‘to secure the whole ensemble of material and other conditions, including forms of collaboration, that tend to favour, facilitate and foster the realization by each individual of his or her personal development.’
The challenge, of course, is to move from the abstract to the concrete, to particularize notions of justice within our own liberal democratic and increasingly pluralist context. Doing so will necessarily involve asking questions which will be fundamental and, as such, problematic, yet this does not remove the imperative to begin to ask them and reflect critically on our society, its values and its nature. Could the debate here in New Zealand begin with a basic question about the merit and meaning of ‘social justice’, asking whether, as a society, we agree that we have a responsibility toward those among us who lack the means to ‘pursue their conception of the good’ and expect our government to work to ensure that that lack is remedied; or whether we consider that, both in principle and practice, pursuing ‘social justice’ is wrong, and that, so long as individuals are free to pursue their own lifestyle and subjective preferences, government has no responsibility other than to ensure that that freedom is maintained. The default position in New Zealand today is toward minimal government interference, but how deep does support for that position lie? Can we meaningfully speak of individual freedom to pursue an individual goal without reference to individual capacity so to do? Is there general assent to the view that ‘society’ has no responsibility toward those who have suffered misfortune at the hands of the market, only to those deemed victims of an ‘intentionally harmful action’? How widely are Māori perspectives on the relationship between ‘individual’ and ‘community’ understood, the sense that each has ‘obligations to the wider collective’ or that ‘personal wellbeing depends, both immediately and ultimately, on the wellbeing of the community as a whole’? Recovering the concept of the common good would at least help us to focus on such questions, and I want to return to them, and their implications, briefly towards the end of this article.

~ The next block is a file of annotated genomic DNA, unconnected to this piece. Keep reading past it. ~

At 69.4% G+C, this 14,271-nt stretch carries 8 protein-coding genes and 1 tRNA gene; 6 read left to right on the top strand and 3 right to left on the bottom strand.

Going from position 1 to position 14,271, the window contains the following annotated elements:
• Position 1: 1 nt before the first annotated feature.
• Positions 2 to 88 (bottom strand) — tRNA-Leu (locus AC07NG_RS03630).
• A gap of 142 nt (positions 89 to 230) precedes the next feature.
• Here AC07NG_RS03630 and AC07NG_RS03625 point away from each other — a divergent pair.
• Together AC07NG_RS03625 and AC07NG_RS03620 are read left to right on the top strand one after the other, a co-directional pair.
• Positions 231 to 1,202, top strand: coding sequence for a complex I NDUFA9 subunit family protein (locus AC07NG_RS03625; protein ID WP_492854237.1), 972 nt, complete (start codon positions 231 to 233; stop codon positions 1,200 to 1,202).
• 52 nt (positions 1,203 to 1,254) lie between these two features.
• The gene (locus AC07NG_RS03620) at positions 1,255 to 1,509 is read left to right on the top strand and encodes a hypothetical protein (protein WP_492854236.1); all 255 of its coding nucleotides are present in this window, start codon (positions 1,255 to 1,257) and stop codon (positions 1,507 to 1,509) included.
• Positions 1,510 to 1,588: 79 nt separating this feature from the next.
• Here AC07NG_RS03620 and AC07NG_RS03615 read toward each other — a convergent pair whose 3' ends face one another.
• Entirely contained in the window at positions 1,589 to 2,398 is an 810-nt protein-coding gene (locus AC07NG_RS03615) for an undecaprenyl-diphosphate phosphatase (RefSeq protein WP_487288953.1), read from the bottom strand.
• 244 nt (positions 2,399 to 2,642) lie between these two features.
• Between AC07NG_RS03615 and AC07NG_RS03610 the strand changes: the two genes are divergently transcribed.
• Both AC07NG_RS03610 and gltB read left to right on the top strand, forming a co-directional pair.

VI The Need for ‘Confessional Candour’
So far I have argued that we need a debate about the common good, and, echoing Raymond Plant, have suggested that it might be less contentious, in a pluralist society, to begin with a focus on ‘social justice’. I have also noted Michael Sandel’s assertion that, when embarking upon this kind of conversation, we should not fear robust debate about what constitutes the good life. Interestingly, Sandel also asserts that in such a debate citizens should be prepared to engage with their own and others’ moral convictions and beliefs: indeed, he writes, ‘[m]any of the most hotly contested issues of justice and rights can’t be debated without taking up controversial moral and religious questions’.